I'm getting really good at u-turns. You can't make a left turn out of my apartment complex, so a few times a week I'll find myself sitting at a traffic light, tapping my steering wheel in a bored rhythm, waiting to make my u-turn. If the turn lane light turns red just as I get there, I'm crafty enough to stay in the straight lane for a bit and make a u-turn just up the street. If I time it right, it's a tad bit faster than waiting for another green arrow. Because that 30 seconds really matters, y'all.
I'm also apparently the queen of the culinary u-turns lately. You remember last week's shenanigans, right? I wasn't overwhelmed enough with my two-day Valentine's dessert recipe, and needed to add, oh, handmade pasta to the mix. Ridiculous.
This week there was another switch, although thankfully not as intense: I was shuffling along, planning to make some personal ice cream cakes when a post showed up in my Google Reader that I could not ignore. Whaaat -- a gorgeous citrus cake appears JUST when I'm about to toss out my leftover clementines, which are getting a little squishy? Just like that, my weekend plans slammed on their brakes, put on their turn signal (because unlike the drivers around here, my plans always use their turn signal), and changed direction entirely! Clementine Cake was born!
Mike liked this sweet dessert -- but I loved it. It was a beautifully simple, dense, bright citrus cake with that lovely crackling glaze to break your fork into. No fussy frosting, so I found myself cutting slabs of it here and there to eat with my fingers!
I will say the cake itself was a bit dry (I overbaked, which could be the issue), but I had a few tricks up my sleeve to fix that. I poked holes in the cake as it cooled so the glaze would seep into the it when poured. We also served hunks of the cake with a smear of gorgeous clementine curd and a pluff of barely sweetened fresh whipped cream. I can't recommend this serving suggestion enough -- in fact, I'm going to make it a serving command (can I do that?), because the cake and fixins tasted just like a homey creamsicle!
My poor dad has been on a diet for weeks now and this is his "break" weekend. He's not technically supposed to have cake, but I fixed him up a small slice (I promise I'm not a diet saboteur). He and my little brother both enjoyed it, so I left them a hunk for later. I may also have hidden away a bit in my own fridge! Something about refrigerating fruity baked goods always enhances the flavor, and this cake was no exception.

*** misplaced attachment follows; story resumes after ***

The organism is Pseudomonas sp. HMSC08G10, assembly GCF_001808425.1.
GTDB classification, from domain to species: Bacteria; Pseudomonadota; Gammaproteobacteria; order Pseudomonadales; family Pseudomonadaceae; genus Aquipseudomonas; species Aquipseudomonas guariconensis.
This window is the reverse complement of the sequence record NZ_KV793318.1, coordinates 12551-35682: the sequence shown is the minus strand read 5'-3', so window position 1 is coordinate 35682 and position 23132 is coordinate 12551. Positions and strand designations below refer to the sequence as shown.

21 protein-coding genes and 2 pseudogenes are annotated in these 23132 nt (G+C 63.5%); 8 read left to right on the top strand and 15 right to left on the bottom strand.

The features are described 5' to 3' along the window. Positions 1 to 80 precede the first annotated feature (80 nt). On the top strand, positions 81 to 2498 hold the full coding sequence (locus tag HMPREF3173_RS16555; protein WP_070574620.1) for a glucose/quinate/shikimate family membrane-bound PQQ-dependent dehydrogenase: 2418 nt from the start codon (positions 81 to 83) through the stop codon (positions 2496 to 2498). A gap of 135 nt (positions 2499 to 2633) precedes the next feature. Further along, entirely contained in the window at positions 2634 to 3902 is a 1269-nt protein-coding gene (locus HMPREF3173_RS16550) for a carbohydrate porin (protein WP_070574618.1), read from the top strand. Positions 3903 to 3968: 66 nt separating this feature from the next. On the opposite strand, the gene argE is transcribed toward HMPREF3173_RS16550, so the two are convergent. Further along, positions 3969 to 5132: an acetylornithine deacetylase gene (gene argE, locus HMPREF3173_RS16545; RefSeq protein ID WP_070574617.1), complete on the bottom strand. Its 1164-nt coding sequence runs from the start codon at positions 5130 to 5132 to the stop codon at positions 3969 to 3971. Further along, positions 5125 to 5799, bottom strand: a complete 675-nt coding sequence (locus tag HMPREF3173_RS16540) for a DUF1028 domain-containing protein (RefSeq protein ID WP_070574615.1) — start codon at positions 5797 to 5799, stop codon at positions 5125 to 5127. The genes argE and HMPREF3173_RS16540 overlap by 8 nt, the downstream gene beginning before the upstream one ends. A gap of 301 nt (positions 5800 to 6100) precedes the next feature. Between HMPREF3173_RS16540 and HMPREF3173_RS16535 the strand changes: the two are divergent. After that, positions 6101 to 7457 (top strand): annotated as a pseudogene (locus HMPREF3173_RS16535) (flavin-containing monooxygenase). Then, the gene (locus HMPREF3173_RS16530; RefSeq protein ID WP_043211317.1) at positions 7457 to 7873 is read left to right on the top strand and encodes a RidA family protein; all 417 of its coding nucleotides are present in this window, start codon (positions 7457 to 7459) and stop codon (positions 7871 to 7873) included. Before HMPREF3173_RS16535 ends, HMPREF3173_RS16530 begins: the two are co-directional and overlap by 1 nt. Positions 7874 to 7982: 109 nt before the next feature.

Recipe by: Adapted by Willow Bird Baking, Lick the Bowl Good, and Technicolor Kitchen from Jill Dupleix
Yields: one 9-inch cake
1 cup (2 sticks) unsalted butter, room temperature
1 cup granulated sugar
4 eggs, room temperature
1 1/2 teaspoon grated clementine zest
2 cups all purpose flour
1 tablespoon baking powder
1 teaspoon salt
7 tablespoons fresh squeezed clementine juice (I needed about 7 clementines total to make the cake and glaze)
1 1/2 - 2 cups powdered sugar
4 tablespoons fresh squeezed orange juice
grated clementine zest
Fresh Whipped Cream Ingredients:
2 cups heavy whipping cream
2 tablespoons icing sugar
Heat the oven to 350 degrees F. Butter a 9-inch cake pan and line the bottom with parchment paper. Butter the paper and set aside (I use Wilton's Cake Release).
Cream the butter and sugar well for several minutes, until it is very pale and thick.
Add the eggs one by one, beating well after each addition, then add the zest. Add the flour, baking powder and salt all at once, and beat well, then slowly add the clementine juice until it is incorporated.
Pour the batter into the prepared cake tin, and bake for 35-40 minutes - or until an inserted skewer comes out clean (If it starts to brown too much on the top, cover loosely with a sheet of foil.) I baked mine for 40 or 45 minutes, which proved to be too long.
Allow cake to cool in pan for 15-20 minutes on a wire rack. Then invert onto a plate, remove the parchment paper and allow to cool completely before glazing.
To make the icing, stir the clementine juice into the icing sugar until you have the right spreading consistency. Using a skewer, dowel, or toothpick, poke holes through entire cake to allow glaze to seep down into it. Pour the icing onto the cake and spread with a spatula or butter knife, allowing the icing to drip down the sides of the cake.
To make fresh whipped cream, whip cream and icing sugar together until the mixture forms soft peaks. Store in an airtight container in the refrigerator.
Leave the icing to set before cutting the cake into wedges or storing in an airtight container. Serve with a smear of clementine curd, and a dollop of fresh whipped cream (and optional candied clementine peel).
Enjoy your citrus squeezin'!